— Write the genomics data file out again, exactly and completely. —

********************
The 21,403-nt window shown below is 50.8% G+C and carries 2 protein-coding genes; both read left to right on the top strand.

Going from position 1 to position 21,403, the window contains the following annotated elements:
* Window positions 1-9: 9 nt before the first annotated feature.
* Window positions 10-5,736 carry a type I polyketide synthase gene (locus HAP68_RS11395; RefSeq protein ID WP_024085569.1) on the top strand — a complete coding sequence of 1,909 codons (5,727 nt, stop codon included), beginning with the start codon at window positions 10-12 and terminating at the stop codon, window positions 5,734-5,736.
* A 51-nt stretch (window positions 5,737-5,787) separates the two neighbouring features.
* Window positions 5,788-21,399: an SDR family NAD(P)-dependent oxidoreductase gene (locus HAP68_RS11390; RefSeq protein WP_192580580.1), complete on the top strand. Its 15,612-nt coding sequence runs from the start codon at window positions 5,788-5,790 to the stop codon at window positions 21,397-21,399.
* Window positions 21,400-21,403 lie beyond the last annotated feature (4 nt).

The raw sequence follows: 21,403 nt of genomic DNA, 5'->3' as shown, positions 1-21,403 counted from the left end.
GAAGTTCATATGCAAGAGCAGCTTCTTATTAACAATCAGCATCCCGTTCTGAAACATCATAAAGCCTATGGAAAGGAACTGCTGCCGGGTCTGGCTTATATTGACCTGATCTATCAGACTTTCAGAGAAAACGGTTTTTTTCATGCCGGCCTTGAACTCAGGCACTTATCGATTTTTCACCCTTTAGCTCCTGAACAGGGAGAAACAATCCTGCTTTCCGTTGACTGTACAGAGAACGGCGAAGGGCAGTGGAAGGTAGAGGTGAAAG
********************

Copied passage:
The 21,403-nt window shown below is 50.8% G+C and carries 2 protein-coding genes; both read left to right on the top strand.

Going from position 1 to position 21,403, the window contains the following annotated elements:
* Window positions 1-9: 9 nt before the first annotated feature.
* Window positions 10-5,736 carry a type I polyketide synthase gene (locus HAP68_RS11395; RefSeq protein ID WP_024085569.1) on the top strand — a complete coding sequence of 1,909 codons (5,727 nt, stop codon included), beginning with the start codon at window positions 10-12 and terminating at the stop codon, window positions 5,734-5,736.
* A 51-nt stretch (window positions 5,737-5,787) separates the two neighbouring features.
* Window positions 5,788-21,399: an SDR family NAD(P)-dependent oxidoreductase gene (locus HAP68_RS11390; RefSeq protein WP_192580580.1), complete on the top strand. Its 15,612-nt coding sequence runs from the start codon at window positions 5,788-5,790 to the stop codon at window positions 21,397-21,399.
* Window positions 21,400-21,403 lie beyond the last annotated feature (4 nt).

The raw sequence follows: 21,403 nt of genomic DNA, 5'->3' as shown, positions 1-21,403 counted from the left end.
GAAGTTCATATGCAAGAGCAGCTTCTTATTAACAATCAGCATCCCGTTCTGAAACATCATAAAGCCTATGGAAAGGAACTGCTGCCGGGTCTGGCTTATATTGACCTGATCTATCAGACTTTCAGAGAAAACGGTTTTTTTCATGCCGGCCTTGAACTCAGGCACTTATCGATTTTTCACCCTTTAGCTCCTGAACAGGGAGAAACAATCCTGCTTTCCGTTGACTGTACAGAGAACGGCGAAGGGCAGTGGAAGGTAGAGGTGAAAG